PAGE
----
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Around Washington: Public Works Blooming

There is a growing fear that the construction market is dead – or at least headed that way. Recent figures indicate that overall building is on the decline and that, specifically, public contracting has falled at least 12% over the month of February.

Despite rashes of optimism that new building is up, the figures tend to tell a different story. Both private and public investment in new building are both on the decline. The drop off indicates that there is certainly a lack of funding and construction “players” who drive the industry.

But some states tell different stories. Some actors seem to be driven by falling costs in the construction market, and secured future sources of funding.

Take the State of Washington for example, who has recently experienced a bounding growth in publicly managed and publicly subsidized projects. Here is a peak at what is going on in the Northwest corner:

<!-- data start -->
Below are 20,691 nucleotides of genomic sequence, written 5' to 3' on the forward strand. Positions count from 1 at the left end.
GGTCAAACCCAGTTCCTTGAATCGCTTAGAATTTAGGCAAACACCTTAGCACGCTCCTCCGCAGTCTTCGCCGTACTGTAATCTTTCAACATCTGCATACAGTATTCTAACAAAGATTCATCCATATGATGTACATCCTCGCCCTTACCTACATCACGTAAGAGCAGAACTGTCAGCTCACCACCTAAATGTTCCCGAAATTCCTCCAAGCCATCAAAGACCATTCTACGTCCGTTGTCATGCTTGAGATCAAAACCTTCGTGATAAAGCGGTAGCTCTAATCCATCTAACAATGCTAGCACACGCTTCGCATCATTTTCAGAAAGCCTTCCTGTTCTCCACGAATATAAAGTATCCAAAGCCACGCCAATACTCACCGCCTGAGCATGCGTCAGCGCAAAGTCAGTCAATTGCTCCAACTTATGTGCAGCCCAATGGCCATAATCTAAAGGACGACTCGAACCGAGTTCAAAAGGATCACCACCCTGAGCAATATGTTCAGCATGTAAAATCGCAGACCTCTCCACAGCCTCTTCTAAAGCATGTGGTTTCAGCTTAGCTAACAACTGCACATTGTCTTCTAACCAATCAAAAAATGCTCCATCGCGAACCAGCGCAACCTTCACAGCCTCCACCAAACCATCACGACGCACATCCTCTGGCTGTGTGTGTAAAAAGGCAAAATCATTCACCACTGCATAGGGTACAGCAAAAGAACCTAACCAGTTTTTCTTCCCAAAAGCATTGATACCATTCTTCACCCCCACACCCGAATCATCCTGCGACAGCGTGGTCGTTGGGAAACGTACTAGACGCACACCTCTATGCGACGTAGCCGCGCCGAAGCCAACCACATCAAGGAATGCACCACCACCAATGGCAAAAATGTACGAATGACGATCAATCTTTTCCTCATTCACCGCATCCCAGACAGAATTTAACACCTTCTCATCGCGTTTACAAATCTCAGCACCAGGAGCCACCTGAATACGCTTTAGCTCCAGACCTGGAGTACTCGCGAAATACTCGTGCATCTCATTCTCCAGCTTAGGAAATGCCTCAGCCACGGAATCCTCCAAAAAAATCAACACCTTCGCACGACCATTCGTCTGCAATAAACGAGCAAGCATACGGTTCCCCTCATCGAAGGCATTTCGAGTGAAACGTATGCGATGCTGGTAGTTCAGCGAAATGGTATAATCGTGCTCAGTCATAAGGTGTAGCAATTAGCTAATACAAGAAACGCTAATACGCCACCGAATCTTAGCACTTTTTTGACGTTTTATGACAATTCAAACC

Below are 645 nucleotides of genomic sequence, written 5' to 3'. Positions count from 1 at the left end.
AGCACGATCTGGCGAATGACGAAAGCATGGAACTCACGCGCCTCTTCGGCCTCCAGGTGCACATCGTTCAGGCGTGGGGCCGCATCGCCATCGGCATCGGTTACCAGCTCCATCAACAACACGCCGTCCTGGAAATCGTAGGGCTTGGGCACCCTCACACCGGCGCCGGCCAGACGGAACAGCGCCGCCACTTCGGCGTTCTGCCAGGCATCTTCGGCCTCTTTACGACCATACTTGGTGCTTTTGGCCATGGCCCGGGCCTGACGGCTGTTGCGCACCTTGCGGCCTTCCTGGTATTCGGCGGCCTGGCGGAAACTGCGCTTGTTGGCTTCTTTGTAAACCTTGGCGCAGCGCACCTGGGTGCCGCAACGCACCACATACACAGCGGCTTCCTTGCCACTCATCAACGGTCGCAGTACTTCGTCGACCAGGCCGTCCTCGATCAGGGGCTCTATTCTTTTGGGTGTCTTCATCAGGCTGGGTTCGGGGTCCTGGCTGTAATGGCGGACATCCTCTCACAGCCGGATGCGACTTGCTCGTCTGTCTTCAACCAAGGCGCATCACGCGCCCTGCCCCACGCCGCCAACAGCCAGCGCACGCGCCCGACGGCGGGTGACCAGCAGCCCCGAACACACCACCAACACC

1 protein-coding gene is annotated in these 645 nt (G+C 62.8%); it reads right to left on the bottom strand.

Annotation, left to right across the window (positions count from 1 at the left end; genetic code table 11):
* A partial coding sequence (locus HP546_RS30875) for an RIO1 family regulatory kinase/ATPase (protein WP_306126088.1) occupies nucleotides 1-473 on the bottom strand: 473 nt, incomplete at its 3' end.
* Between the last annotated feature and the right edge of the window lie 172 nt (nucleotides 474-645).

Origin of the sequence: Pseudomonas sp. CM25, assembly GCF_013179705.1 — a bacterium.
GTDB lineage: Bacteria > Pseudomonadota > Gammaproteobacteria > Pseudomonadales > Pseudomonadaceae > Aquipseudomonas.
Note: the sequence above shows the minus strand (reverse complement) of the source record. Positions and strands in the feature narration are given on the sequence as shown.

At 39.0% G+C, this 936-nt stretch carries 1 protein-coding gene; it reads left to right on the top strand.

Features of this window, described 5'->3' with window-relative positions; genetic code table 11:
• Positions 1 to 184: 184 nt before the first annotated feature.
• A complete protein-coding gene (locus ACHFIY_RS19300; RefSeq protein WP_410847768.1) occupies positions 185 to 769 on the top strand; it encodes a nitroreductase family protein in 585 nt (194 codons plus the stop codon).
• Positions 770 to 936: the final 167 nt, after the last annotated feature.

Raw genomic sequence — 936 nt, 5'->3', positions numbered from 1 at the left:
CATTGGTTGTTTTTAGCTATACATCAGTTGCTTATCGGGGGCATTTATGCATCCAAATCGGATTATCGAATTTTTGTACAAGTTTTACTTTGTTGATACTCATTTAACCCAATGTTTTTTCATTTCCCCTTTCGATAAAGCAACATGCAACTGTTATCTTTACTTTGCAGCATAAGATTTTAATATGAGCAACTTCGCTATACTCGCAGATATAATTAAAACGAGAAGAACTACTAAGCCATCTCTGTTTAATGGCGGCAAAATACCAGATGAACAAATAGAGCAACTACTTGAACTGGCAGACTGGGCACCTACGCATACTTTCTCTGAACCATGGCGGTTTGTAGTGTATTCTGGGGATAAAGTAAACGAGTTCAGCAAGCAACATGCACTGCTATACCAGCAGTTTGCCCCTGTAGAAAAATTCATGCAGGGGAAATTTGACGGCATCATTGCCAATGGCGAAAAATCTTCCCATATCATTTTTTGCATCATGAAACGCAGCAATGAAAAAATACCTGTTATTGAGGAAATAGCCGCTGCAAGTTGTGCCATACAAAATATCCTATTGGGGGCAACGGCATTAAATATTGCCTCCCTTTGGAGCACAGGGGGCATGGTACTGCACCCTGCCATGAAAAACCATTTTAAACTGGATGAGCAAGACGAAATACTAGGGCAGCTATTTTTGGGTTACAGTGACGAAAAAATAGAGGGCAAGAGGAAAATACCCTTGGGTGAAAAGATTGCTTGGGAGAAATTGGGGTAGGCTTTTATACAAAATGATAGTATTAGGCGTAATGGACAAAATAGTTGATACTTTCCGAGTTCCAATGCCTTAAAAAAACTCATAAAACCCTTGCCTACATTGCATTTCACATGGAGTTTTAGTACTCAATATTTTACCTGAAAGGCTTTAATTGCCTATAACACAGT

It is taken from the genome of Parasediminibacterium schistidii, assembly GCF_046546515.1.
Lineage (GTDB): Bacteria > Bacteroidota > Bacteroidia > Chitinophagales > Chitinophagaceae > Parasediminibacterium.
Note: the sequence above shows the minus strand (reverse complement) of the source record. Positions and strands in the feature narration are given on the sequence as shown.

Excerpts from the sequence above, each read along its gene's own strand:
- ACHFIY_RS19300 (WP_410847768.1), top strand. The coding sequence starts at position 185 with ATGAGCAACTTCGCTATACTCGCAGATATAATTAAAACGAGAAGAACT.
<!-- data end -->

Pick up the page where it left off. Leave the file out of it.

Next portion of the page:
• Pave Those Highways – Try to drive anywhere in the Seattle area and you cannot miss the traffic. Recent highway projects have taken over Interstate 5 with the intention of improving drive quality for commuters. The state estimates that over $2 billion of repairs are needed to improve I-5 in the Seattle metropolitan area. Unfortunately, the state has earmarked on a small fraction of that amount in order to complete reconditioning. Luckily, Department of Transportation administrators are not backing down, despite potential funding issues. DOT said that 2009 will be “one of its most intense and complicated construction seasons in its history.”
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Louisiana Contractors: Start Your Engines

Here is a quote from New Orleans’ Mayor Ray Nagin in a recent USA Today article titled “$700M in federal aid finally flowing to New Orleans:”

Construction on jails, police and fire stations, playgrounds, theaters and mixed-income housing developments — all battered by the 2005 floods — has started or will start this year, as public federal funds finally were unleashed from bureaucratic tangles, Mayor Ray Nagin said in an interview with USA TODAY.

“You’re going to be able to see, touch and feel it,” Nagin said. “We’re really headed into a year of unprecedented construction.”